A Tale of Ancient Indian Art Kalamkari
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Kalamkari is an ancient Indian art that originated about 3000 years ago. It derives its name from Kalam meaning Pen, and Kari meaning work, literally Pen-work.
The Kalamkari artist uses a bamboo or date palm stick pointed at one end with a bundle of fine hair attached to this pointed end to serve as the brush or pen. These paintings were earlier drawn on cotton fabric only, but now we can see these paintings on silk and other materials as well.
Centuries ago, folk singers and painters used to wander from one village to other, narrating stories of Hindu mythology to the village people. But with course of time, the process of telling tales transformed into canvas painting and that’s when Kalamkari art first saw the light of day. The Kalamkari art includes both, printing and painting.
According to the historians, fabric samples depicting Kalamkari art was found at the archeological sites of Mohenjo-daro.
But, it was during the Mughal era when this style of painting got recognition. Mughals promoted this art in the Golconda and Coromandel province where skillful craftsmen (known as Qualamkars) used to practice this art, that’s how this art and the word Kalamkari evolved.
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Under the Golconda sultanate, this art flourished at Machilipatnam in the Krishna district of Andhra Pradesh and further was promoted during the 18th century, as a decorative design on clothing by Britishers in India. Till today, many families in Andhra Pradesh continue to practice this art and this has served as the prime source of livelihood for them, over the generations.
The colours used in making these paintings are organic. Most of the colours are prepared using parts of plants – roots, leaves along with mineral salts of iron, tin, copper, alum, etc., which are used as mordants.
There are numerous forms and styles of this type of painting throughout the Indian subcontinent. This art involves 23 tedious steps of dyeing, bleaching, hand painting, block printing, starching, cleaning and more. Motifs drawn in Kalamkari spans from flowers, peacock, paisleys to divine characters of Hindu epics like Mahabharata and Ramayana.
Nowadays, this art is primarily done to create Kalamkari sarees. The process of making Kalamkari involves 23 steps.
From natural process of bleaching the fabric, softening it, sun drying, preparing natural dyes, hand painting, to the processes of air drying and washing, the entire procedure is a process which requires precision and an eye for detailing.
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Cotton fabric used for Kalamkari is first treated with a solution of cow dung and bleach. After keeping the fabric in this solution for hours, the fabric gets a uniform off-white color. After this, the cotton fabric is immersed in a mixture of buffalo milk and Myrobalans. This avoids smudging of dyes in the fabric when it is painted with natural dyes.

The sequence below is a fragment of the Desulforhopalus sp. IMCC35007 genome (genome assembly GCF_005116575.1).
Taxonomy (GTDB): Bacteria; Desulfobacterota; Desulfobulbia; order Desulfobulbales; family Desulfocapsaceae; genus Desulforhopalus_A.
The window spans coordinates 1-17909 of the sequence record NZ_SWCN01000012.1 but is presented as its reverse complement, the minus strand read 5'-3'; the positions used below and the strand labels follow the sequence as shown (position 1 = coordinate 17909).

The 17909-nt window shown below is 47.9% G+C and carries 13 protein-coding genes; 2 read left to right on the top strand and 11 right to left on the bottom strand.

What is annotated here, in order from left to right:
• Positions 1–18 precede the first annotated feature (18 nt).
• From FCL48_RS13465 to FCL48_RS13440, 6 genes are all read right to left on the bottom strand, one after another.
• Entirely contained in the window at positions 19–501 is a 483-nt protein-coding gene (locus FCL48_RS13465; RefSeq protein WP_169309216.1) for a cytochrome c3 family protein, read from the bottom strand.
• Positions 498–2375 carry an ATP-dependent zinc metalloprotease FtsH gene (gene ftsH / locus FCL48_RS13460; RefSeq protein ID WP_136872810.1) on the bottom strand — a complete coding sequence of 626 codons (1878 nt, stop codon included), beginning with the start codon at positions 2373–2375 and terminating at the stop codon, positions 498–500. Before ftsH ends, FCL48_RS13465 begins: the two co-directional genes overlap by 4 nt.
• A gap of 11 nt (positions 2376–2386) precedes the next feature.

Later, the fabric is washed under running water to get rid of the odor of buffalo milk. The fabric likewise, is washed twenty times and dried under the sun. Once the fabric is ready for painting, artists sketch motifs and designs on the fabric. Post this, the Kalamkari artists prepare dyes using natural sources to fill colors within the drawings.
Incorporating minute details, the Kalamkars use ‘tamarind twig’ as pen, to sketch beautiful motifs of Krishna Raas-Leela, Indian god and goddesses like Parvati, Vishnu, Shri Jaganath; designs of peacock, lotus; and scenes from the Hindu epics like Mahabharata and Ramayana.
Kalamkari art primarily use earthy colours like indigo, mustard, rust, black and green. Natural dyes used to paint colours in Kalamkari art is extracted for natural sources with no use of chemicals and artificial matter.
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For instance, craftsmen extract black color by blending jaggery, water and iron fillings which they essentially use for outlining the sketches. While mustard or yellow is derived by boiling pomegranate peels, red hues are created from bark of madder or algirin. Likewise, blue is obtained from indigo and green is derived by mixing yellow and blue together.
There are two identifiable styles of Kalamkari art in India – Srikalahasti style and Machilipatnam style.
In the Machilipatnam style of Kalamkari, motifs are essentially printed with hand-carved traditional blocks with intricate detailing painted by hands. On the other hand, Srikalahasti style of painting draws inspiration from the Hindu mythology describing scenes from the epics and folklore. This style holds a strong religious connect because of its origin in the temples.
The traders and merchants across the world used Kalamkari paintings as currency in the spice trade. There was a very high demand of spices like nutmeg, clove, and pepper as well as aromatic woods and oils, which were available almost exclusively in parts of Southeast Asia and Indonesia. The Southeast Asian and Indonesian traders demanded Indian textile in form of Kalamkari Paintings for ritual and ceremonial use.
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